Thomas Coville: an optimist at the helm


In Luxembourg for "Défis de l’entreprise" (Corporate Challenges) organised by Arendt & Medernach, Thomas Coville, skipper of Sodebo Ultim’ - a record holder for the North Atlantic crossing and a former record holder for single-handed around-the-world sailing in 49 days and 3 hours - answers our questions.

 

You failed four times in your attempt to sail single-handedly around the world before breaking the record. Were you tempted to give up?

 

I believe in resilience. I grew up late in life. I remember my sports teacher rubbing his hands before making fun of my performance when I was 16. As soon as I found myself on a boat, I loved the simplicity I found there. Nobody bothers you. An action leads to a reaction and an error leads to you being hit by a sail. It's all very clear. Six months before the record, I hit a cargo ship after 11 hours of racing on the Route du Rhum and morale was at a low. But after several failures, the incident transformed my team: through these successive setbacks, we developed a form of resilience which made us much stronger. My sponsor Sodebo – managed by 3 women – had my contract extended on the condition that I worked with a mental coach. It was then that I realised that I was too focused on criticism and not enough on enjoyment. If I give you 9 compliments and mention a single flaw, you only remember the flaw because mankind used to be prey, endangered by any flaw. By extension, these flaws also jeopardised the entire species. Having understood this, I now focus much more on enjoyment, the positives and happiness. I'm reactivating areas of my cortex which have been inactive for millennia.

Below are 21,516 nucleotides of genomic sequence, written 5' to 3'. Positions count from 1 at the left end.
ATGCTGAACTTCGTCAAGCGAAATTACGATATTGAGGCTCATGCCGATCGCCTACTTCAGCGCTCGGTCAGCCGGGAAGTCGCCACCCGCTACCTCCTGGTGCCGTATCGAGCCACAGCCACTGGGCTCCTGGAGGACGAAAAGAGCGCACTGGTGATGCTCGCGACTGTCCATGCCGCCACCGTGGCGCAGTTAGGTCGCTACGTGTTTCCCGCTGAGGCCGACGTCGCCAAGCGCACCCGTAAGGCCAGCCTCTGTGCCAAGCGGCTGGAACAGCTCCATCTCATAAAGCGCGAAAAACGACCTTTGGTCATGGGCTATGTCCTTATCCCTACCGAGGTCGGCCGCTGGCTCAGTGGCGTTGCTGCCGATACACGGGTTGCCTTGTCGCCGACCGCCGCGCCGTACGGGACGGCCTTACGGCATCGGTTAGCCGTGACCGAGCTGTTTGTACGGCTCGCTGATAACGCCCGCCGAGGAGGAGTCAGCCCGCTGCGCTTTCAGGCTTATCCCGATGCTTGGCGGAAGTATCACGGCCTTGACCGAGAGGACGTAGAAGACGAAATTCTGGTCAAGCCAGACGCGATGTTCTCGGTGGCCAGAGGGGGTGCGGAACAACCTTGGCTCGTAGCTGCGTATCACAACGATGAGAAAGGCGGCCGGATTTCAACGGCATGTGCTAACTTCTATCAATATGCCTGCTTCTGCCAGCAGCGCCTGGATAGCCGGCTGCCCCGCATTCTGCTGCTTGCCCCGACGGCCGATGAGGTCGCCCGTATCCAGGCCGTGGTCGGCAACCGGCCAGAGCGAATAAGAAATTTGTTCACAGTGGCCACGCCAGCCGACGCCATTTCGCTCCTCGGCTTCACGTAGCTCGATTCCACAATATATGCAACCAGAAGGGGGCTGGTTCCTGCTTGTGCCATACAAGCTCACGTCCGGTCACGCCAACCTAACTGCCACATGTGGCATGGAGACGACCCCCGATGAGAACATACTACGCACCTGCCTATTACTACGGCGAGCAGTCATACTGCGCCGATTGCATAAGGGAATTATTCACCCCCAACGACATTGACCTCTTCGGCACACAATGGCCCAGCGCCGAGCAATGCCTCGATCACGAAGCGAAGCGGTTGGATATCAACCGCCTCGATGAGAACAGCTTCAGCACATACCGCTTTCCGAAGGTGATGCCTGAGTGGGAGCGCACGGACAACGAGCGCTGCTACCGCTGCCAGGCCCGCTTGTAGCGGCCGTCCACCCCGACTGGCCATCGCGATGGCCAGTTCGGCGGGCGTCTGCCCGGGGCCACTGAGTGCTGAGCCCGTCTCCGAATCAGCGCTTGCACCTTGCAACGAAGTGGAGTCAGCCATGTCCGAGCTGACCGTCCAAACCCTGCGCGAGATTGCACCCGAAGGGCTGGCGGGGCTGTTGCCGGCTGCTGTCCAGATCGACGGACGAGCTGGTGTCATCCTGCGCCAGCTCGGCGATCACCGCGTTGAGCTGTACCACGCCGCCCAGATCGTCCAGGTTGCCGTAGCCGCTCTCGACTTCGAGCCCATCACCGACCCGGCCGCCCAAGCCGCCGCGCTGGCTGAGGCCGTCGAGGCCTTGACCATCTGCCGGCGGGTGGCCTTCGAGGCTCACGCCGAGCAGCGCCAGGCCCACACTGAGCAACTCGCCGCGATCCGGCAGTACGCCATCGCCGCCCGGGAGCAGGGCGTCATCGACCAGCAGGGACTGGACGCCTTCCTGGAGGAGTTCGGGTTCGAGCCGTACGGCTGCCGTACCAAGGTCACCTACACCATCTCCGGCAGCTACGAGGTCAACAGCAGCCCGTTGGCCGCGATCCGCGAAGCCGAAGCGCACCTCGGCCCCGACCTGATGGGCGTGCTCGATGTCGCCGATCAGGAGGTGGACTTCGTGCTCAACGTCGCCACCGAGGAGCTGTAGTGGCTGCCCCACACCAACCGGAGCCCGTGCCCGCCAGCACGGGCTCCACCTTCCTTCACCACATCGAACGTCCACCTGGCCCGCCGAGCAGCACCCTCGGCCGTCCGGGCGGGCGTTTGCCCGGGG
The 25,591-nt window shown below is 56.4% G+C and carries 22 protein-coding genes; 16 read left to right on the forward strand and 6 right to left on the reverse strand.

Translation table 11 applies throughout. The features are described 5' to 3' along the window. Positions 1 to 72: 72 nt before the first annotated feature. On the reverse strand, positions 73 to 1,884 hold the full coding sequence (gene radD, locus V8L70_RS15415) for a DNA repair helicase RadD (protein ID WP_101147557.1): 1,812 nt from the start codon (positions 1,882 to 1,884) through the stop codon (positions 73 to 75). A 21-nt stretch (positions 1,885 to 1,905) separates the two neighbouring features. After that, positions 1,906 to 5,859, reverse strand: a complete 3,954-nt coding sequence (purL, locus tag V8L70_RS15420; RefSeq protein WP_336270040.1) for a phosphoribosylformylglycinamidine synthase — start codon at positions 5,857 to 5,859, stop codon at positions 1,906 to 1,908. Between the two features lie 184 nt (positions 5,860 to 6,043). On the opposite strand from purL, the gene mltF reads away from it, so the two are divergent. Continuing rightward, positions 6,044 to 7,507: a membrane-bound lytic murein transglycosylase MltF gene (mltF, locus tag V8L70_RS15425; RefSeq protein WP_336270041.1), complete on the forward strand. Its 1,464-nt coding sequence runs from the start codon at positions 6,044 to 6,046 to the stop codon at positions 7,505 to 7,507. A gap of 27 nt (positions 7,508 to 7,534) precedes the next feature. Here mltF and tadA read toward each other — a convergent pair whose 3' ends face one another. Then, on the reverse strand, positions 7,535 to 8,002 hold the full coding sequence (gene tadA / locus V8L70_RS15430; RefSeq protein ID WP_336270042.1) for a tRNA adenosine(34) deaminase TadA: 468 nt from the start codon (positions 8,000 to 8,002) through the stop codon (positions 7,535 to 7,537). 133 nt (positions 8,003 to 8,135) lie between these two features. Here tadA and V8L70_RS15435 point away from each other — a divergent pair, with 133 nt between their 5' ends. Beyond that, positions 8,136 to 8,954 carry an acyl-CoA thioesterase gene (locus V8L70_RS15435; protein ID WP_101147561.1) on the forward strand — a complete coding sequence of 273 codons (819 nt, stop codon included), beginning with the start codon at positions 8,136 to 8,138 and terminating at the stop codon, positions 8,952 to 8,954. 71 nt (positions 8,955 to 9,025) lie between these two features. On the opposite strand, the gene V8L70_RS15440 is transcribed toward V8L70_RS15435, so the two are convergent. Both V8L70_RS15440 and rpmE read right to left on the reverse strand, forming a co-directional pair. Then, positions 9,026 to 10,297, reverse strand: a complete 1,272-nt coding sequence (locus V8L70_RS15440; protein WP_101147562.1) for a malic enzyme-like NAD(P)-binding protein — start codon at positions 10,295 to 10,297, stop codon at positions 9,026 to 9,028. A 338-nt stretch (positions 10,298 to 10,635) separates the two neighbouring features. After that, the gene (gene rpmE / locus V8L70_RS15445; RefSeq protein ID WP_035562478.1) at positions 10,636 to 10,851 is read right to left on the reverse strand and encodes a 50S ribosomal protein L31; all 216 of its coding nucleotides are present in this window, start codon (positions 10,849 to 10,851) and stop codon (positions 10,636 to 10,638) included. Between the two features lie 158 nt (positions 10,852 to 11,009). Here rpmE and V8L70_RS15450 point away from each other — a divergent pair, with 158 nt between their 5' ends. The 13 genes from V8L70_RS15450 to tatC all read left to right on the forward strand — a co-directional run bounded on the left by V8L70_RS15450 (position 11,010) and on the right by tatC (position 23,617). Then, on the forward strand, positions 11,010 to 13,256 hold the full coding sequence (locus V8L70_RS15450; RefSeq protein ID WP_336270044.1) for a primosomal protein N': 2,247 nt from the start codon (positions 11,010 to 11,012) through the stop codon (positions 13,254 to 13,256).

"For me, winning is all about aligning the little boy I was, who I am and who I want to be."

 

How do you view the changes of our era?

 

I'm very positive! Those who say that technology or the new generation are unsafe are trying to create an atmosphere of terror. For example, technology is ubiquitous on my boat and I think it's great when used in the right way. By using technology, the team of my technical manager, Elie Canivenc, helps me to travel faster than the wind. Electronic systems can also save my life. I always ask young people what it means to them to "win" because it's not an end in itself. For me, it's about aligning the little boy I was, who I am and who I want to be. To move forward, everyone must ask themselves these fundamental questions: what are you capable of in order to win? If you fail, how far are you willing to go? I think it's essential to commit to failure! I surround myself with troublemakers rather than "yes men" who always agree with me. Above all, I want to work with people who are committed. At a management level, for example, we're inspired by chamber music to create different leadership dynamics. I also like to work with people who inspire me, such as the philosopher Michel Serres and the actor Jacques Gamblin.

 

How do you manage your sleep?

 

The problem isn't sleeping or not sleeping - the problem is falling asleep. I sleep for a maximum of 25 minutes so I have to be able to fall asleep in 3 minutes. There are two key factors: firstly, timing. I have to find the right moment, between one operation and another. Then it's about techniques: I use self-hypnosis and deep-breathing exercises. For example, I imagine one of those glass pyramids which are used for pouring champagne at tacky weddings. I see myself in the centre of the pyramid. The liquid flows over my head, then onto my family and the more the circle widens, the better I feel. In total, I sleep 3 hours a night, with a fourth hour during the day. Taking medication isn't an option in our sport. It could work for a few days, but not for 6 weeks. We're too afraid of losing control of the boat.

Is Olivier De Kersauson's nickname for you "the little swine"?

On my first round-the-world trip with him in 1997, the crew used to throw their rubbish overboard. I was the "young one" on board and so I was in charge of sorting the rubbish. One day, I saw Olivier urinate on my recycling. I clearly expressed my dissatisfaction - and I think that's where he gave me that nickname!

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